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In the past few days, Milo Yiannopoulos, whose appearance on Real Time with Bill Maher garnered controversy and led one of Maher’s panelists to drop out, was removed as a speaker from CPAC, lost his major book deal, and resigned from his position at Breitbart. While it was ultimately a group of conservatives who posted the video of Yiannopoulos defending pedophilia, Maher is taking credit for his part in his downfall.
In an interview with the New York Times about Yiannopoulos’ appearance and the ultimate fallout from it, Maher believes that having him on Real Time kicked off the wave of events, although that wasn’t his intent.
“What I think people saw was an emotionally needy Ann Coulter wannabe, trying to make a buck off of the left’s propensity for outrage,” Maher told the New York Times Tuesday night. “And by the end of the weekend, by dinnertime Monday, he’s dropped as a speaker at CPAC. Then he’s dropped by Breitbart, and his book deal falls through. As I say, sunlight is the best disinfectant. You’re welcome.”
Maher’s interview with Yiannopoulos was widely criticized for not holding him accountable, particularly with Yiannopoulos’ claim that transgender people have a “psychiatric disorder.” At times, the two even got along. Most of the pushback came later in the show as Yiannopoulos faced Maher’s panel of guests during the “Overtime” segment. In particular Larry Wilmore referenced his earlier comments—along with his role in harassing Leslie Jones off social media—and told Yiannopoulos multiple times to “go fuck yourself.”
Maher, in response to criticism that he didn’t do enough to hold him accountable, replied that it’s “not my job to hold him accountable to everything he’s ever said or done.”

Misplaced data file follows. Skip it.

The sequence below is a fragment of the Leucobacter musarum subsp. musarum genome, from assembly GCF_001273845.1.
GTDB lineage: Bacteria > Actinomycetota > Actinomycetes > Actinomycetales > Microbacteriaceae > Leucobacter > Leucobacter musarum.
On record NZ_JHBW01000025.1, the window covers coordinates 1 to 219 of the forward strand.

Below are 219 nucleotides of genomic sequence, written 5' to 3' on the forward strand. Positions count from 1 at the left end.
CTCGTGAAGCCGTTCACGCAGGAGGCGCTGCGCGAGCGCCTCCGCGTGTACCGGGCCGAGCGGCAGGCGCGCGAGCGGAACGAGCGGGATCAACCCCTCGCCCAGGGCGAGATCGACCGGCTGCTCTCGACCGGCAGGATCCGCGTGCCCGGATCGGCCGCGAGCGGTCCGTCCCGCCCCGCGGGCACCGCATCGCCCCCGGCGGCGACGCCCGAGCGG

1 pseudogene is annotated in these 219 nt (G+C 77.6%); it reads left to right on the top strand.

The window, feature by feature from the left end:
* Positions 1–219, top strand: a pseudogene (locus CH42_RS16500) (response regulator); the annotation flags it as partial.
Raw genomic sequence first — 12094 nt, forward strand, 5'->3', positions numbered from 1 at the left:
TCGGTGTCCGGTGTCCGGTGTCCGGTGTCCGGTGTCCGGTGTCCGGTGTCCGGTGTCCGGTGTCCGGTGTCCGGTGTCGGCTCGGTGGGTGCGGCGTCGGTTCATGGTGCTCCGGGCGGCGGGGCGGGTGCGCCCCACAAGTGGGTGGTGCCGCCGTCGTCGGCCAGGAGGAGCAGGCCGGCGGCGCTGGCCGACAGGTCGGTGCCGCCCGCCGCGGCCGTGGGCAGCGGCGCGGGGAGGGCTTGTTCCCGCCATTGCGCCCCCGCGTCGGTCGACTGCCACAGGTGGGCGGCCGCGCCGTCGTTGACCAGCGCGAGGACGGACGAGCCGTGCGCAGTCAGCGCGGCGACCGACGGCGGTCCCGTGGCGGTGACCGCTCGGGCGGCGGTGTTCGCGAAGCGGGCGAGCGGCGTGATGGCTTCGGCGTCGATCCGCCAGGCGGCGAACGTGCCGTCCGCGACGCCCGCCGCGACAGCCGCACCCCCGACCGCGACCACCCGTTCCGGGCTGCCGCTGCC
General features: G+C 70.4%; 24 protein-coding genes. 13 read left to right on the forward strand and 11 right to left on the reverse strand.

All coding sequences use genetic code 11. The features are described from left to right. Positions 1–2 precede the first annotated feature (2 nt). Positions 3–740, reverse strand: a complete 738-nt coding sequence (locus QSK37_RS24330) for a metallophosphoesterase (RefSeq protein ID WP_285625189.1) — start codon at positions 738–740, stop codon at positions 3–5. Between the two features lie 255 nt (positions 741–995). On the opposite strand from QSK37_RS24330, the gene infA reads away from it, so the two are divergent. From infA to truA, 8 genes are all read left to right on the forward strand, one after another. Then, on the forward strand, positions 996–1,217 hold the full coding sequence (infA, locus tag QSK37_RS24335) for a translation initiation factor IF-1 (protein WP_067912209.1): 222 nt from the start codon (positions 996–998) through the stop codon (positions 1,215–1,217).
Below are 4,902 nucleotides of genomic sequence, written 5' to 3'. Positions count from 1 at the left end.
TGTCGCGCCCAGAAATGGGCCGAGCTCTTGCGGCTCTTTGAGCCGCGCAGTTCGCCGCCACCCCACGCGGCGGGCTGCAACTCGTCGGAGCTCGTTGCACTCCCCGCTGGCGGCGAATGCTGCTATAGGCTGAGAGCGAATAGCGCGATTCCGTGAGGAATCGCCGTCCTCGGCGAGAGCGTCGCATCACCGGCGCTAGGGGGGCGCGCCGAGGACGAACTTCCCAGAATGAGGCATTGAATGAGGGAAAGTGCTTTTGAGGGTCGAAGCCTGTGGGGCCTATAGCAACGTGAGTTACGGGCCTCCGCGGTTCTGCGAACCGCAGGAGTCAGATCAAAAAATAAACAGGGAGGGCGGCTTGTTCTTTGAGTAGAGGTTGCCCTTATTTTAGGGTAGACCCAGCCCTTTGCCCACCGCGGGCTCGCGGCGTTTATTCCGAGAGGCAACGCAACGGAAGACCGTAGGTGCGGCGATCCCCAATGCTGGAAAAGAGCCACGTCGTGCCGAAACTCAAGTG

Reagan Battalion, the online group that posted the Yiannopoulos video which led to his downfall, said their motivation for targeting Yiannopoulos was that he “didn’t represent Conservatism.” As for Maher, he’s being mocked online.
Others are highlighting how Maher and Yiannopoulos aren’t so different. The Twitter account @wyatt_privilege has resurfaced video that showed Maher on his previous show, Politically Incorrect, asking “how can a woman rape a man.” He was discussing the story of a 35-year-old female teacher’s relationship with a 14-year-old student with his panel, and he didn’t see it as statutory rape but rather society keeping a family apart because the student and teacher now had two children together.
Maher likewise has a long history of sexist and Islamophobic comments, the latter which Maher has long defended as being “not bigoted.” He doesn’t believe he’s making generalizations about Islam.
He compared singer Zayn Malik to Boston Marathon bomber Dzhokhar Tsarnaev, called the U.S. cowards for “lobbing cruise missiles from 2,000 miles away” while defending the 9/11 attackers for “staying in the airplane,” and believes Islamophobia was “a word created by fascists and used by cowards to manipulate morons.”
His comments on women were the subject of an attack ad by a conservative super PAC, and in 2009 he said in response to a story about Tila Tequila being assaulted by an ex-boyfriend, “the surprise is that someone hasn’t choked this bitch sooner.”
Ben Affleck, who appeared on the show in 2014 in a segment that went instantly viral, called Maher and fellow guest Sam Harris’ comments on Islam “gross and racist.” (Harris, appearing again in February 2017, took shots at Affleck for that quip from more than two years ago.)
On Friday’s episode of Real Time, Yiannopoulos praised Maher’s views on Islam and later explained to the New York Times that the reason he said “that’s not unreasonable” about not wanting to share a bathroom with transgender people is because women have told him that. When pressed further, he said he didn’t believe that transgender people have a psychiatric disorder.
H/T New York Times
Michelle Jaworski is a staff writer and the resident Game of Thrones expert at the Daily Dot. She covers entertainment, geek culture, and pop culture and has brought her knowledge to conventions like Con of Thrones. She is based in New Jersey.